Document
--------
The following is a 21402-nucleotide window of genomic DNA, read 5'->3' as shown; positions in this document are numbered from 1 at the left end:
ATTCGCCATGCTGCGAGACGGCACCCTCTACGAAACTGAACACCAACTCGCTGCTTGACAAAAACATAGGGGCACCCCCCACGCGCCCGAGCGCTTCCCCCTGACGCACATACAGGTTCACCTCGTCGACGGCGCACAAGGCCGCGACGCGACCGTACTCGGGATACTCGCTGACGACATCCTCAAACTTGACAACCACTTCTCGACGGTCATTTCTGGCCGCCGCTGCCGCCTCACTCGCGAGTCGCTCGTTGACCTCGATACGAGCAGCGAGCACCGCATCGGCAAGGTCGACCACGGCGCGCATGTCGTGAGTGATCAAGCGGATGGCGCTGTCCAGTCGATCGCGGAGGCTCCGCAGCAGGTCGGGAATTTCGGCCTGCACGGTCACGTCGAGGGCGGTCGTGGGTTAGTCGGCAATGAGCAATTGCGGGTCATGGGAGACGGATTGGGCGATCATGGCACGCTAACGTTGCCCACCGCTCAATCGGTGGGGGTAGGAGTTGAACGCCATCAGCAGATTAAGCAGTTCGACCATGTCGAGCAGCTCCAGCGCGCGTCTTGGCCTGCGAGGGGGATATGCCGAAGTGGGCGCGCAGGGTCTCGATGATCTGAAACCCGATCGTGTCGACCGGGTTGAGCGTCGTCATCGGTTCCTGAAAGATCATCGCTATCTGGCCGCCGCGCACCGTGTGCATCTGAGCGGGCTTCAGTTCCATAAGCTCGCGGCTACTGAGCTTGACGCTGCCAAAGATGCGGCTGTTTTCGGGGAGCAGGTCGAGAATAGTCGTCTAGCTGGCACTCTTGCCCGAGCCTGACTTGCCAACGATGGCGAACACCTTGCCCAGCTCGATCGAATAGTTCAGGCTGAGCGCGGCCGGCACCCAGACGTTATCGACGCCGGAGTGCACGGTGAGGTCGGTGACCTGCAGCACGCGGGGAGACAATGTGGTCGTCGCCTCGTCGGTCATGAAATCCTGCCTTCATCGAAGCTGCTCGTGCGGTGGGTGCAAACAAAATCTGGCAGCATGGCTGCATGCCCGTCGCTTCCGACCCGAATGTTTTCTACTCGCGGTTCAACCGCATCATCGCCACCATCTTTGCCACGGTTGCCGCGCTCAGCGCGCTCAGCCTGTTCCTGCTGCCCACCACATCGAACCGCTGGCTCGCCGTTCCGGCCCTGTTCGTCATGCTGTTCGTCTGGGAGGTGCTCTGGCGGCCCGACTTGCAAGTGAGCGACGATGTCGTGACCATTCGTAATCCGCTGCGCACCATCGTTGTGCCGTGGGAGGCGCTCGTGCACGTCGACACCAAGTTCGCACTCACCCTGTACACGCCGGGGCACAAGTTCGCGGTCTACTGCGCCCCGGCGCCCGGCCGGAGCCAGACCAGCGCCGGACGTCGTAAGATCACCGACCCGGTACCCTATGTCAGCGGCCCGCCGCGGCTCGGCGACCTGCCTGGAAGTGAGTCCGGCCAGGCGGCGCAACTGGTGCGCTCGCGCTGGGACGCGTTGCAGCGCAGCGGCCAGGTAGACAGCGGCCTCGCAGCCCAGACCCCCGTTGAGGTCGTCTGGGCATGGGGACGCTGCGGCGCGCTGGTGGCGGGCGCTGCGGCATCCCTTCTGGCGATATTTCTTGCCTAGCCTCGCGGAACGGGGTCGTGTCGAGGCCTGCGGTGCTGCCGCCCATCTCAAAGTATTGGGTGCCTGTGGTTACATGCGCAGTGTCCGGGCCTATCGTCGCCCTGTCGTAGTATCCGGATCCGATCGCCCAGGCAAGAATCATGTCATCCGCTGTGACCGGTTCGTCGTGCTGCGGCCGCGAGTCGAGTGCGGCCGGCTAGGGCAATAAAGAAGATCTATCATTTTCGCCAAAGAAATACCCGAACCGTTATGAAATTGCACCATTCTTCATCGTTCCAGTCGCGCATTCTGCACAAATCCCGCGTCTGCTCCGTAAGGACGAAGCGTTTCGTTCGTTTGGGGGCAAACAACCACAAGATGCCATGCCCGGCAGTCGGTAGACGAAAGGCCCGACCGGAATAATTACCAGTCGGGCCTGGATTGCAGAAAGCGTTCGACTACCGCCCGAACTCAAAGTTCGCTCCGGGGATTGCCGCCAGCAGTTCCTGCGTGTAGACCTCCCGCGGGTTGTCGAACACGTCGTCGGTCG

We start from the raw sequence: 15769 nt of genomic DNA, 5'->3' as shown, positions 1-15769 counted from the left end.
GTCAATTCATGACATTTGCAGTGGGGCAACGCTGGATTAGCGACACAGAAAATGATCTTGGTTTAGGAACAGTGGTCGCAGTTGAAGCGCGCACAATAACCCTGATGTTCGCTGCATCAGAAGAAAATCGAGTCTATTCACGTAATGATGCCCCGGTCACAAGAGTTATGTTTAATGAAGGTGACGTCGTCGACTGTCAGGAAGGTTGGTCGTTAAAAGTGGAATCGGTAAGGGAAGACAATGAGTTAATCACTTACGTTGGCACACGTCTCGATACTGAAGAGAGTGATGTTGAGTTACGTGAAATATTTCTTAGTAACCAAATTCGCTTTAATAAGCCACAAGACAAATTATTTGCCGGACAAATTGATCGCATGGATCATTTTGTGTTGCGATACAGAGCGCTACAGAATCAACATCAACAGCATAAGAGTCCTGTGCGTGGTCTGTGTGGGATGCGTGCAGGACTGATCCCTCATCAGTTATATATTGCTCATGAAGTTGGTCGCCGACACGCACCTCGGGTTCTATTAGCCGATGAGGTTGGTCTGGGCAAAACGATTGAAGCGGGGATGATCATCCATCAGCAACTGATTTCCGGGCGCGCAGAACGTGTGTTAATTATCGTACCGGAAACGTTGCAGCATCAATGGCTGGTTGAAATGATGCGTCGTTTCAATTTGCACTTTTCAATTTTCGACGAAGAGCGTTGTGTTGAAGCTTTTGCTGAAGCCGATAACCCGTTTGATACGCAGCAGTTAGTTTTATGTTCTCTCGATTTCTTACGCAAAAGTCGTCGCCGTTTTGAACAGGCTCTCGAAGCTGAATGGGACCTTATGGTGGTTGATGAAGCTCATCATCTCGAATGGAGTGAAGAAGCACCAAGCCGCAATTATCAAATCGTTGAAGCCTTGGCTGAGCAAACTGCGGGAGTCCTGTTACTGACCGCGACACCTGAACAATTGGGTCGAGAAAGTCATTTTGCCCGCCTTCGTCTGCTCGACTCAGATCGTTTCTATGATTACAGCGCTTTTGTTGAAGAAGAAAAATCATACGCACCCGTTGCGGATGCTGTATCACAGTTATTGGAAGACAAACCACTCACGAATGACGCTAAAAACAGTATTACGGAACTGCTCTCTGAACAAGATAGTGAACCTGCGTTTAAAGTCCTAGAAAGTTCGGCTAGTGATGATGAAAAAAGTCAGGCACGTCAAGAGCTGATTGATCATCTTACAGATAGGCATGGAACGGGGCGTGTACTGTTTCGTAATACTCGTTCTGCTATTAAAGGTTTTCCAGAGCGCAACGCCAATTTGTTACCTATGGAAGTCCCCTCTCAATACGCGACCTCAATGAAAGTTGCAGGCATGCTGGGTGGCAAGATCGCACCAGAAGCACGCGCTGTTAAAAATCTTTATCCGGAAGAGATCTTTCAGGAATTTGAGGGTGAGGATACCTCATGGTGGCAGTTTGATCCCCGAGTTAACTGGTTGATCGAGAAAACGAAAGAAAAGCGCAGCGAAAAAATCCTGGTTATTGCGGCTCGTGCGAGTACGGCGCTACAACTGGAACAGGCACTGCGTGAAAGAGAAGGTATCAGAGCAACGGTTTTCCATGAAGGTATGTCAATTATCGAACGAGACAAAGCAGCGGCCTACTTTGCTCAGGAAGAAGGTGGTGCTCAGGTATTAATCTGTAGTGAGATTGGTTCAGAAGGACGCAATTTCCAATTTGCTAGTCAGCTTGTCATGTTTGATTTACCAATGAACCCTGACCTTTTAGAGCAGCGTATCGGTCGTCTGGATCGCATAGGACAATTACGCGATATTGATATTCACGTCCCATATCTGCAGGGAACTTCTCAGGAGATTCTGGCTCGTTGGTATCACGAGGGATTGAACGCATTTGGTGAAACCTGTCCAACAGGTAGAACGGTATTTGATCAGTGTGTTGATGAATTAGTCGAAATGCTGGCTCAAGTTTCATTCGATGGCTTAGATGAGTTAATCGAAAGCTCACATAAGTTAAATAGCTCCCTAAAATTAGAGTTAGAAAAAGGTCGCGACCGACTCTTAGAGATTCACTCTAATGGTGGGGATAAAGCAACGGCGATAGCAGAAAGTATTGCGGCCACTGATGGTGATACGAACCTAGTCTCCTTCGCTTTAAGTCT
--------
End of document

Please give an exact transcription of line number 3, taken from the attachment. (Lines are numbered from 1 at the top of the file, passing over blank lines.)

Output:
We start from the raw sequence: 15769 nt of genomic DNA, 5'->3' as shown, positions 1-15769 counted from the left end.